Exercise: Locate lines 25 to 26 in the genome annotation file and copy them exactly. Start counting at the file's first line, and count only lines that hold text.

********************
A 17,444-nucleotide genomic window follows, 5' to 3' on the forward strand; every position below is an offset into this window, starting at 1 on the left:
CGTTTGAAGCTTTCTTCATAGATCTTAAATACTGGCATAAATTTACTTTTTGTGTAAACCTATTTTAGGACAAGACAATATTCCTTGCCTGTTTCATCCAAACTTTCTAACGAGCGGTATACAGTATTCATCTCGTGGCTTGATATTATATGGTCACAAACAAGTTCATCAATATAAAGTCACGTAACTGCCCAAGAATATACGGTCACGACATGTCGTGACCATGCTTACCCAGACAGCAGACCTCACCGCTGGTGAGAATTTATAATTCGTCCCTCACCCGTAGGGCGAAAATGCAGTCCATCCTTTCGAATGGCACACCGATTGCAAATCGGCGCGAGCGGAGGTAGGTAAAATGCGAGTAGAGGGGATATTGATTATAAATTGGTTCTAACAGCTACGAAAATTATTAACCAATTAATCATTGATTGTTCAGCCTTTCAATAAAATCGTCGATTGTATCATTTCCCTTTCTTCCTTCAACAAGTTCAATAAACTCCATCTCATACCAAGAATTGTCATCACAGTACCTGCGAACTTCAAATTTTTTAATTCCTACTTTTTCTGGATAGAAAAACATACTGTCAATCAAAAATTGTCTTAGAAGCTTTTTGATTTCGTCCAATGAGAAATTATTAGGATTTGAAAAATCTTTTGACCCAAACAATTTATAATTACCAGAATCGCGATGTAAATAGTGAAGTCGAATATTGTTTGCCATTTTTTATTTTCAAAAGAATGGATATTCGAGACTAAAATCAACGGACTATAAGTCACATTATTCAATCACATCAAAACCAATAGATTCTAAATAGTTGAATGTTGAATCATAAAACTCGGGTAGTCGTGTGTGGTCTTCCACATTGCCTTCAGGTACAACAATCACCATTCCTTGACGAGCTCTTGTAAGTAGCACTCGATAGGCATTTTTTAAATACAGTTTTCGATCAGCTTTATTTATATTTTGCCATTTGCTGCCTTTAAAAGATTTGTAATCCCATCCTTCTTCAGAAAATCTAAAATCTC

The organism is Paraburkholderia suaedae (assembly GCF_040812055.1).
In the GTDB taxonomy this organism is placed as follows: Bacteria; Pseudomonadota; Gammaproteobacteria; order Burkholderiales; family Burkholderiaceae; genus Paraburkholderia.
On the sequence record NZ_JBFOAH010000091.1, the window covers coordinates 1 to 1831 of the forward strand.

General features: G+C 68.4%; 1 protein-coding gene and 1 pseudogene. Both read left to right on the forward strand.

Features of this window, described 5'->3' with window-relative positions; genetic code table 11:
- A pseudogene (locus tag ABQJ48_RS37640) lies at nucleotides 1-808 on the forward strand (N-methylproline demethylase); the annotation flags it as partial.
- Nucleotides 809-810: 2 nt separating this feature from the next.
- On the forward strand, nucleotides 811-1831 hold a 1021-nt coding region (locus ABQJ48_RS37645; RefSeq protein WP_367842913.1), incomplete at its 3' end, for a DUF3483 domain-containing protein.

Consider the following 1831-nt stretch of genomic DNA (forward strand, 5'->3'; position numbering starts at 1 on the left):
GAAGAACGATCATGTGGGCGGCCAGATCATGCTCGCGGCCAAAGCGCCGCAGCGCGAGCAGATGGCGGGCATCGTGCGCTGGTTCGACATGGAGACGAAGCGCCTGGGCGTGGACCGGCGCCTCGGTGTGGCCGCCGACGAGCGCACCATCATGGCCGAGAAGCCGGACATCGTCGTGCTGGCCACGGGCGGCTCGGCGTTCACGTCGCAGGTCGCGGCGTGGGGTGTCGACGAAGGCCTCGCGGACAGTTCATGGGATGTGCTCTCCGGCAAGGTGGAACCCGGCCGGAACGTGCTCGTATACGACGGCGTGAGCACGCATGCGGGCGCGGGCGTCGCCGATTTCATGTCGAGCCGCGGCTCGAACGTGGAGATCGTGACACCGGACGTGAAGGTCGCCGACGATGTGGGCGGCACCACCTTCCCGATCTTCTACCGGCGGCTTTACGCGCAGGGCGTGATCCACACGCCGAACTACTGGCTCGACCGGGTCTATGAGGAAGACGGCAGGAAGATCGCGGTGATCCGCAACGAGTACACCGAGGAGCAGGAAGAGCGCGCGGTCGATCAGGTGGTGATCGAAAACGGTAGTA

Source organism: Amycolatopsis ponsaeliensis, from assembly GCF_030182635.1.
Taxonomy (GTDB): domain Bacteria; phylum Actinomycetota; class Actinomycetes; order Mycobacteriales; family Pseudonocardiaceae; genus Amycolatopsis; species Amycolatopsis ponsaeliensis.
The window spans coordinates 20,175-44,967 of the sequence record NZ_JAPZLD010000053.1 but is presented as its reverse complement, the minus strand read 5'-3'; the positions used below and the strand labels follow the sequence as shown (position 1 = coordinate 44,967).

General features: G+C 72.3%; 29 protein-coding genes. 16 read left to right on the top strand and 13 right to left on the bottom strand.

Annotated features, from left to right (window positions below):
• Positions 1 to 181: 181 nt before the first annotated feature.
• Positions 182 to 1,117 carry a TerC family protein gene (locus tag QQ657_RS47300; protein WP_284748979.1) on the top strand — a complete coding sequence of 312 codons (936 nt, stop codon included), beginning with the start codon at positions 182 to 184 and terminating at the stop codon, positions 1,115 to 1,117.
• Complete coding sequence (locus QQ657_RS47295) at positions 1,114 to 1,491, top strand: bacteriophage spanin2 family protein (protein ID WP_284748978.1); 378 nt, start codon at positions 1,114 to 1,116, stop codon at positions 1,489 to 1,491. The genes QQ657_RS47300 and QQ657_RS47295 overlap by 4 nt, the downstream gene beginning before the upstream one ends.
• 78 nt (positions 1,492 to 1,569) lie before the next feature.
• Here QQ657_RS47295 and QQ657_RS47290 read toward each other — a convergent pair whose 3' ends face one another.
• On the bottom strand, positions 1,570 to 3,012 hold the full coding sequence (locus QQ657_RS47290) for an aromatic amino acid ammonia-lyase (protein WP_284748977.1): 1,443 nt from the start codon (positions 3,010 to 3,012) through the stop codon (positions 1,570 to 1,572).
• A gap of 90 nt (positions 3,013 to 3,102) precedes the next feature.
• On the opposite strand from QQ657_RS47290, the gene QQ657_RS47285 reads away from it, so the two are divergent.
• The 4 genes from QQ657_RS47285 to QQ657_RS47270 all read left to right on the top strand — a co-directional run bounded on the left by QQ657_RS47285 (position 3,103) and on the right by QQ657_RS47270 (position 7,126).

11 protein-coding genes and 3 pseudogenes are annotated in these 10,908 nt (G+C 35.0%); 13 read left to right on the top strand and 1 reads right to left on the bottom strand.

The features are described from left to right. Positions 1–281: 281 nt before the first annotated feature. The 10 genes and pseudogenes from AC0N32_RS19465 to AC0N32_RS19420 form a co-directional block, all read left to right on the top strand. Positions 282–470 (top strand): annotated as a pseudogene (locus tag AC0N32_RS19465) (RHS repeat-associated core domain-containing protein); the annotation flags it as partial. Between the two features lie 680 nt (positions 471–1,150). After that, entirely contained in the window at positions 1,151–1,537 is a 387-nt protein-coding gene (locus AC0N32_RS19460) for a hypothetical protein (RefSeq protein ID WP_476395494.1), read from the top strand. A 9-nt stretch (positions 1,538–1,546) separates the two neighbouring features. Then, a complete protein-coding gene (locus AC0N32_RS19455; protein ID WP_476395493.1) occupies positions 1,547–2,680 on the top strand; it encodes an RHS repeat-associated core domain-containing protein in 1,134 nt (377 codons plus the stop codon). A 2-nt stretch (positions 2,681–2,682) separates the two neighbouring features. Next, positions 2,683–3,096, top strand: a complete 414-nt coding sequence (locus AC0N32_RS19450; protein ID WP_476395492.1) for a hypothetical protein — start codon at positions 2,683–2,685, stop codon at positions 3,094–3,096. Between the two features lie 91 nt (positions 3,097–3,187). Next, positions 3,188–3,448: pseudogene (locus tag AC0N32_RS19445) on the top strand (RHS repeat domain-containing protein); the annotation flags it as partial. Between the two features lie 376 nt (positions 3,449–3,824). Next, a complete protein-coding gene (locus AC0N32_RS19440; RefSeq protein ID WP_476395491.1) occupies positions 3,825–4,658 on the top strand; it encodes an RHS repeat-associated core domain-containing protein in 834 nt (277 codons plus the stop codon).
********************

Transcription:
• On the opposite strand from QQ657_RS47290, the gene QQ657_RS47285 reads away from it, so the two are divergent.
• The 4 genes from QQ657_RS47285 to QQ657_RS47270 all read left to right on the top strand — a co-directional run bounded on the left by QQ657_RS47285 (position 3,103) and on the right by QQ657_RS47270 (position 7,126).